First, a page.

Accidental Type Tales

Look at Instagram and you’ll discover a growing interest by designers in unique typefaces, which have been changed or created by time or the weather. Mark Sinclair investigates the trend for CR

In November last year, British author and naturalist Helen Macdonald tweeted a picture of a ‘no parking’ sign, along with the caption: “But what do you MOST want from life, Helen? A font based on the letters of this eroded sign.” The sign’s lettering is incredible; the white ­vinyl background having peeled away from the outlines of its newly defined black letters, presu­mably the result of years of exposure to the elements.

Aside from its immediate visual impact, one of the most remarkable things about the sign (particularly if you’re a fan of type design) is that it documents a transformative process: the weather has altered the letters – or more accurately their surrounding white space – and generated an entirely different font. The words on the sign are still legible (the As and Ns even make the same shapes with some regularity) and the message now reveals itself through a new, unintended voice.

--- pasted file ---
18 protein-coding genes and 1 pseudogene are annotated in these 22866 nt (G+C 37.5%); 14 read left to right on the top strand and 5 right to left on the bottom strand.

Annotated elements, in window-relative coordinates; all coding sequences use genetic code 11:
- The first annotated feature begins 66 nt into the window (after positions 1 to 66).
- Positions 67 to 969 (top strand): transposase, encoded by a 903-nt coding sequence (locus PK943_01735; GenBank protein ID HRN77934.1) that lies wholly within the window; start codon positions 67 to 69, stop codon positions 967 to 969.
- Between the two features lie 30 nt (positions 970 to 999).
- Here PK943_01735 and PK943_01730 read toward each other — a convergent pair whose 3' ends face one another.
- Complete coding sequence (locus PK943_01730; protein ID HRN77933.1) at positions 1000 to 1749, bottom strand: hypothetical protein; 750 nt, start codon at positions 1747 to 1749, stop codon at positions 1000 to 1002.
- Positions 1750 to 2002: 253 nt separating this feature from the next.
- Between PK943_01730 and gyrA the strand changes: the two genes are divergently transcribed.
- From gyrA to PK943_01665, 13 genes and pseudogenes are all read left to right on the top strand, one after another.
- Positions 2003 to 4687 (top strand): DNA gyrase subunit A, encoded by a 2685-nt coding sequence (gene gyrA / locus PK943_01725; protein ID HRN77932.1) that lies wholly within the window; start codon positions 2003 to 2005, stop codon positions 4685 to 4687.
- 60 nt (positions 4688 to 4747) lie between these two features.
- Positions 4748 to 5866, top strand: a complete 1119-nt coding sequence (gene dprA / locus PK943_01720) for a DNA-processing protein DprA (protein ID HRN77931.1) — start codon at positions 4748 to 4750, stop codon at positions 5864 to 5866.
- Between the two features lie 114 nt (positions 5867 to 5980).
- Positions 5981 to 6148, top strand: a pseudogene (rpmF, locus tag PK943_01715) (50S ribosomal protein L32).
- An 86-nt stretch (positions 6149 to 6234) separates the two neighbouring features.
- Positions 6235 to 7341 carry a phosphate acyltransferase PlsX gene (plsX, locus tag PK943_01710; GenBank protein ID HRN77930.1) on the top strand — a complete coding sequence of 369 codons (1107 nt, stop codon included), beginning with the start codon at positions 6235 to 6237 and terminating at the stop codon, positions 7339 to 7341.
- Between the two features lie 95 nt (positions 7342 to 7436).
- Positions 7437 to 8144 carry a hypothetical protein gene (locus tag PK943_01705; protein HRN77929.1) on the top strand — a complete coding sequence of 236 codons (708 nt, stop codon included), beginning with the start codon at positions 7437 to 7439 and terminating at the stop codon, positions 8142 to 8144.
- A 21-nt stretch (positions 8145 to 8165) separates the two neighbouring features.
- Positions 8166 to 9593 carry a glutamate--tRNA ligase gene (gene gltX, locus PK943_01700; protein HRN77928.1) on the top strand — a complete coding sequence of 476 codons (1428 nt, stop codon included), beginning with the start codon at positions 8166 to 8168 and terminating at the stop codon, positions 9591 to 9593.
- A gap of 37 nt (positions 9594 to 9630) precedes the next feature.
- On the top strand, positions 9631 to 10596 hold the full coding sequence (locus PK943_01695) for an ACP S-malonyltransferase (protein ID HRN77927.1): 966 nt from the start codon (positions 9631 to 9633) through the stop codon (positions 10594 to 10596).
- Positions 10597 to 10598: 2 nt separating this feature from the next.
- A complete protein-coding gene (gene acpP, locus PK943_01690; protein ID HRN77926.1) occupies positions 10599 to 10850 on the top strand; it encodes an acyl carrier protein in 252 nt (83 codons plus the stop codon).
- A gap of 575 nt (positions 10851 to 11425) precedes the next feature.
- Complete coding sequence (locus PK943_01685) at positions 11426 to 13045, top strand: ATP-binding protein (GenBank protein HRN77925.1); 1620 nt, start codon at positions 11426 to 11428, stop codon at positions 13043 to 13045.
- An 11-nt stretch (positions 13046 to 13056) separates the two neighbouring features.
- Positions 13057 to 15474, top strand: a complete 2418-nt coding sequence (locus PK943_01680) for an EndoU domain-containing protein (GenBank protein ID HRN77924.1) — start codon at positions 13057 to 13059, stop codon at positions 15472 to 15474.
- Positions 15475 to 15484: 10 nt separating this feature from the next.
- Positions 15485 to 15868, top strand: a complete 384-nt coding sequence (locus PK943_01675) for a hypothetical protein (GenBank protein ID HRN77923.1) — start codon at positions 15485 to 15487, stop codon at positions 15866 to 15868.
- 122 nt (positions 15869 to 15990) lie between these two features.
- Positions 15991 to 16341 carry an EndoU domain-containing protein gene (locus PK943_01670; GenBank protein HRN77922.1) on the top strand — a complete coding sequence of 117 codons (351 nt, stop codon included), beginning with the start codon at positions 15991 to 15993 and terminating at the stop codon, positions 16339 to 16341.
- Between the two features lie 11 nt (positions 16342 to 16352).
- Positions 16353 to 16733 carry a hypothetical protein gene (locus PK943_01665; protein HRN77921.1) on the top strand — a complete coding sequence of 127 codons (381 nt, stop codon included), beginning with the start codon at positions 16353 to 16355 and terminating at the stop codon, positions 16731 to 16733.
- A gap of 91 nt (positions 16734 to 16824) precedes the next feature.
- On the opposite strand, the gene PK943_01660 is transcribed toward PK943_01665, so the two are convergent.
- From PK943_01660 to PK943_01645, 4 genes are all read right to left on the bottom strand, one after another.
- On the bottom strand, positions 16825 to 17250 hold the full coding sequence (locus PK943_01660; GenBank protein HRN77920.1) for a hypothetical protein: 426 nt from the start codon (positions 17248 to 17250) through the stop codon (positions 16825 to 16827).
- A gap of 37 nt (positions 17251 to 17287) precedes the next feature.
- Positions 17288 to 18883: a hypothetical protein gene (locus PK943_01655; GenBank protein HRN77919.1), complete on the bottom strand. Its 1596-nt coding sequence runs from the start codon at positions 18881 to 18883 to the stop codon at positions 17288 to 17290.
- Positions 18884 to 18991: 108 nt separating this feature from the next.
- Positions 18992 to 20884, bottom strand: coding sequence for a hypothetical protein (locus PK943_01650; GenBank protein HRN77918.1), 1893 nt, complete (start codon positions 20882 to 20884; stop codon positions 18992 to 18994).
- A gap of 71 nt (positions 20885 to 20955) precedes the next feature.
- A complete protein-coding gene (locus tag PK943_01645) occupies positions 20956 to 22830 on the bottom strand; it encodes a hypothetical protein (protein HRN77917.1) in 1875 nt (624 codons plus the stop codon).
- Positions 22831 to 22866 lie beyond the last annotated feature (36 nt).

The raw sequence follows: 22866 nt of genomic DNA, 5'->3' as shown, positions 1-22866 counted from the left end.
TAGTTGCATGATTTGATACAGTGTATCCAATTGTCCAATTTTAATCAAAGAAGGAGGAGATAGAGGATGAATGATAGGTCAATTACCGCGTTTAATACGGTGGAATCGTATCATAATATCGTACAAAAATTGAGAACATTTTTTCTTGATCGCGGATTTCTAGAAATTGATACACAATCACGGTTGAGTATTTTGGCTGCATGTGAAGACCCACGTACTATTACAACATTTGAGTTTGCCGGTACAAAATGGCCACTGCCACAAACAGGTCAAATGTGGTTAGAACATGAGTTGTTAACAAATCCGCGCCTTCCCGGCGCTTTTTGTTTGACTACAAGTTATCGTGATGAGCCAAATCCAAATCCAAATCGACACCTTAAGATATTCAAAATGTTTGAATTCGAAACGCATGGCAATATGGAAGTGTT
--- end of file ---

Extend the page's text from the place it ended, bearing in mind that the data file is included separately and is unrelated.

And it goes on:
Some Twitter users responded to Macdonald’s original tweet with their own examples of weathered signage, many remarking that these instances of sun-bleached and rain-worn vinyl often result in a goth or metal-like typeface. I was reminded of a photo I’d taken the month before while on holiday in France and scrolled through my phone pictures to find the image of the oddly written sign I’d seen on a small door on the side of a cathedral. This time it was the spindly letters that were peeling away from the sign.

The ‘no parking’ sign discovered by Helen McDonald and shared on Twitter
A sign on a cathedral door in France, photographed by Mark Sinclair

Many collectors of antiques have a soft spot for patina and various lived-in qualities speci­fic to certain objects. In vintage watches, for example, ‘tropicalisation’ refers to the change in colour of the watch face due to chemical reactions and sun exposure – and can markedly increase an item’s value, more so even than a restored version of the same timepiece. Worn, antique denim is also highly sought after by those in the know.

While faded street lettering and historic ‘ghost signs’ remain the subject of several fan websites, can the same level of appreciation be applied to more contemporary examples of street signage, out there in the world, working up against the slick, uniform clutter of everyday branding? And if so, why are we attracted to these specific kinds of type, battered and beaten by the weather, where new forms can seemingly evolve? What is it that makes these images so compelling?